Wednesday, August 18, 2010

Day @ IHC: A play in 5 parts – Part 5: Drama of collection

“Be back at 3.30pm ok?” And with those parting word I had left the IHC.

It’s 3.30pm and with my little receipt slip I am back to collect the notarized documents. So are the other teeming masses, there to collect passports, surrender certificates, notarised documents, PIO cards and the little OIC booklets.

We are somehow all stuffed back into that dank little basement with it strip fluorescent lighting, sweating it out in our winter clothes with the warmth of humans stood too close together. My many friends (read story gatherers and fellow complaining parties) from the morning are back. We are standing at the same glass pane where this morning we jostled for the attention of the Two-in-the-power this morning. No one is here yet.

Suddenly the Two arrive and the Superior one yells at everyone to move back as the Officer is coming. Whaaaaa? I thought HE was the officer. Turns out he was the underling to the Officer. And anyway, move back where? The whole place is packed like a can of sardines and he and his precious Officer are behind a huge counter and glass pane barricade. So then he starts calling out random people’s names – again there is less than no point in having had a token of any kind as all this is random at best .

While I wait I realise that there is no fixed time for this to end and I have to make arrangements for V to pick the Kid up from day care. My phone battery is dying, the power lines inching away all day now. In a rush to get to the counter someone bumps my shoulder and the phone goes flying out of my hand, landing in numerous pieces on the floor. Kindly people scramble around till all the pieces are back together but to no avail – the phone refuses to be revived. I am near tears and exhausted to boot. Someone offers me his phone and I make hasty arrangements for the Kid to be collected and fed etc.

It turns out that over this lunch break no work has been done. The famous Two have merely piled all the papers into 3 piles, left them on the counter and retreated to a hasty lunch. Now as each person comes forward the Officer, a portly officious looking man in a blazer and moustache, looks back and forth between the photograph and the person and throws out remarks like, ‘this seems to be an old picture’ or ‘you don’t look the same’ or ‘ are you sure this is your picture?’ etc. Then he gets you to sign in his presence and signs them himself while the Two stamp the official stamp and say unhelpful things like ‘see madam, I told you bahut time nahin lagega’ (‘I told you it would not take a lot of time’ – he clearly has no watch) or’ Aaj to bahut fast hain sab’ (today everyone is very fast) or 'double work because of holiday you see'. Of course this is totally irrelevant and efficiency and any system are totally missing because there is no weight to the token receipts we got. The pile is at best random, at worst unfair. The Two just call out names as they see fit. After about half an hour of other people getting to go forward to be barked at my turn comes. I grin (barely) and bear it while the Officer tells me how different (i.e fat) I look compared to my passport picture. All signed and dusted I leave in a rush to go home. Never Again I hope.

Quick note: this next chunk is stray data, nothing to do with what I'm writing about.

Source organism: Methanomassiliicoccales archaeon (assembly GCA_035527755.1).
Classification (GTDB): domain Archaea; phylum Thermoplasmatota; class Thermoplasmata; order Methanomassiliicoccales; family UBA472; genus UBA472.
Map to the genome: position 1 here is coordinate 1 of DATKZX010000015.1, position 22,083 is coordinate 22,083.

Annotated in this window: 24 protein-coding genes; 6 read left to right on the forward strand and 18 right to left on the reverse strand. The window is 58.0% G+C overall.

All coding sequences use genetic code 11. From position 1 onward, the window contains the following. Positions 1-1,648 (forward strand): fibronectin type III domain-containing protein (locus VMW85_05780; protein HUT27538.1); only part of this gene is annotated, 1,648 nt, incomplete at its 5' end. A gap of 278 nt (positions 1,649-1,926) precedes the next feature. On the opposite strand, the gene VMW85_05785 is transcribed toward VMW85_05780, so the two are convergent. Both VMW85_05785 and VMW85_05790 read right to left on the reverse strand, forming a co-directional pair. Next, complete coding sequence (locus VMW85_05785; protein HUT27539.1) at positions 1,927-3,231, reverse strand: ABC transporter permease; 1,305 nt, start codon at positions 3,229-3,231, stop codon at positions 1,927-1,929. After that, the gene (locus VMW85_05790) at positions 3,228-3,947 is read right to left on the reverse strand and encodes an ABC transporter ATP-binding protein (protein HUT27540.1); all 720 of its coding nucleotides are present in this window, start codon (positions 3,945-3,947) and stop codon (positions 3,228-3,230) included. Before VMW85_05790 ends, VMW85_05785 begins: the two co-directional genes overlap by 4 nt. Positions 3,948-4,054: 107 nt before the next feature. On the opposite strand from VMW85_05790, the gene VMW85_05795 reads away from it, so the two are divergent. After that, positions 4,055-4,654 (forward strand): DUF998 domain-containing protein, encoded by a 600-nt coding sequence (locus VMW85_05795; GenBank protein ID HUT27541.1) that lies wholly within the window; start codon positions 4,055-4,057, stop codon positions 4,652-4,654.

Wishful Thinking I Realise.


  1. It's amazing how reading about it makes me angry all over again! I hope you don't have to go back in for a long while.

  2. That bit with the phone was the last straw